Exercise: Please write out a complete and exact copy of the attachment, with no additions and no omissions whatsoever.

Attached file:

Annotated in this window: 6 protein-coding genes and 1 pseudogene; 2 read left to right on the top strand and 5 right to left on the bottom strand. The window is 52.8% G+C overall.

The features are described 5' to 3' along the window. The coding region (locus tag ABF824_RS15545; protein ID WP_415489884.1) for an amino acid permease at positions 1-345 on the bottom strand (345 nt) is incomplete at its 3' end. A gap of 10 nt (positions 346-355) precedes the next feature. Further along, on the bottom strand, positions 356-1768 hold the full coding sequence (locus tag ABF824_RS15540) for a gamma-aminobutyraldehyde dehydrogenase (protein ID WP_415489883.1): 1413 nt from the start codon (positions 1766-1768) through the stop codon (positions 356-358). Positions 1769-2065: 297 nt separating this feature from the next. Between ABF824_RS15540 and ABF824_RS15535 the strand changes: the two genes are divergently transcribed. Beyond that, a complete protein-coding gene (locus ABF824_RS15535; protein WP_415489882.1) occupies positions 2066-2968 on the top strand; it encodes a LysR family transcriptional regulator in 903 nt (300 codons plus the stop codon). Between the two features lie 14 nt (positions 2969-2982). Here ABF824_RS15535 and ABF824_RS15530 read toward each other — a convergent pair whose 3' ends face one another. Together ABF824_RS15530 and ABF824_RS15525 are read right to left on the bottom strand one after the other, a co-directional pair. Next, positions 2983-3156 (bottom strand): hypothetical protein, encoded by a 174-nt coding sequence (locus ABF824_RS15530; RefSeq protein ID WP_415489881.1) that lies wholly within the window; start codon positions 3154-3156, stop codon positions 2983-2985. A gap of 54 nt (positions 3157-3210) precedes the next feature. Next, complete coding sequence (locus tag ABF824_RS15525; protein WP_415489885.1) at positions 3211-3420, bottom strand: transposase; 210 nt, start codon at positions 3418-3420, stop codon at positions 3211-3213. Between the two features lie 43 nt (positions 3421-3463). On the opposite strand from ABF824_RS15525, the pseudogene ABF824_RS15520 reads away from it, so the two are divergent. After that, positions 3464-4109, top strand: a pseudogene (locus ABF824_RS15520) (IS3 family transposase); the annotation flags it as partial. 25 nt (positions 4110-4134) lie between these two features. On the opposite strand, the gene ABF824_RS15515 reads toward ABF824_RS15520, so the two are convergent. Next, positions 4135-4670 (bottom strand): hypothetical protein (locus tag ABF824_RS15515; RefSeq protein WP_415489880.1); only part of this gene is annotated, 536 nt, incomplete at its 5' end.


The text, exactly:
Annotated in this window: 6 protein-coding genes and 1 pseudogene; 2 read left to right on the top strand and 5 right to left on the bottom strand. The window is 52.8% G+C overall.

The features are described 5' to 3' along the window. The coding region (locus tag ABF824_RS15545; protein ID WP_415489884.1) for an amino acid permease at positions 1-345 on the bottom strand (345 nt) is incomplete at its 3' end. A gap of 10 nt (positions 346-355) precedes the next feature. Further along, on the bottom strand, positions 356-1768 hold the full coding sequence (locus tag ABF824_RS15540) for a gamma-aminobutyraldehyde dehydrogenase (protein ID WP_415489883.1): 1413 nt from the start codon (positions 1766-1768) through the stop codon (positions 356-358). Positions 1769-2065: 297 nt separating this feature from the next. Between ABF824_RS15540 and ABF824_RS15535 the strand changes: the two genes are divergently transcribed. Beyond that, a complete protein-coding gene (locus ABF824_RS15535; protein WP_415489882.1) occupies positions 2066-2968 on the top strand; it encodes a LysR family transcriptional regulator in 903 nt (300 codons plus the stop codon). Between the two features lie 14 nt (positions 2969-2982). Here ABF824_RS15535 and ABF824_RS15530 read toward each other — a convergent pair whose 3' ends face one another. Together ABF824_RS15530 and ABF824_RS15525 are read right to left on the bottom strand one after the other, a co-directional pair. Next, positions 2983-3156 (bottom strand): hypothetical protein, encoded by a 174-nt coding sequence (locus ABF824_RS15530; RefSeq protein ID WP_415489881.1) that lies wholly within the window; start codon positions 3154-3156, stop codon positions 2983-2985. A gap of 54 nt (positions 3157-3210) precedes the next feature. Next, complete coding sequence (locus tag ABF824_RS15525; protein WP_415489885.1) at positions 3211-3420, bottom strand: transposase; 210 nt, start codon at positions 3418-3420, stop codon at positions 3211-3213. Between the two features lie 43 nt (positions 3421-3463). On the opposite strand from ABF824_RS15525, the pseudogene ABF824_RS15520 reads away from it, so the two are divergent. After that, positions 3464-4109, top strand: a pseudogene (locus ABF824_RS15520) (IS3 family transposase); the annotation flags it as partial. 25 nt (positions 4110-4134) lie between these two features. On the opposite strand, the gene ABF824_RS15515 reads toward ABF824_RS15520, so the two are convergent. Next, positions 4135-4670 (bottom strand): hypothetical protein (locus tag ABF824_RS15515; RefSeq protein WP_415489880.1); only part of this gene is annotated, 536 nt, incomplete at its 5' end.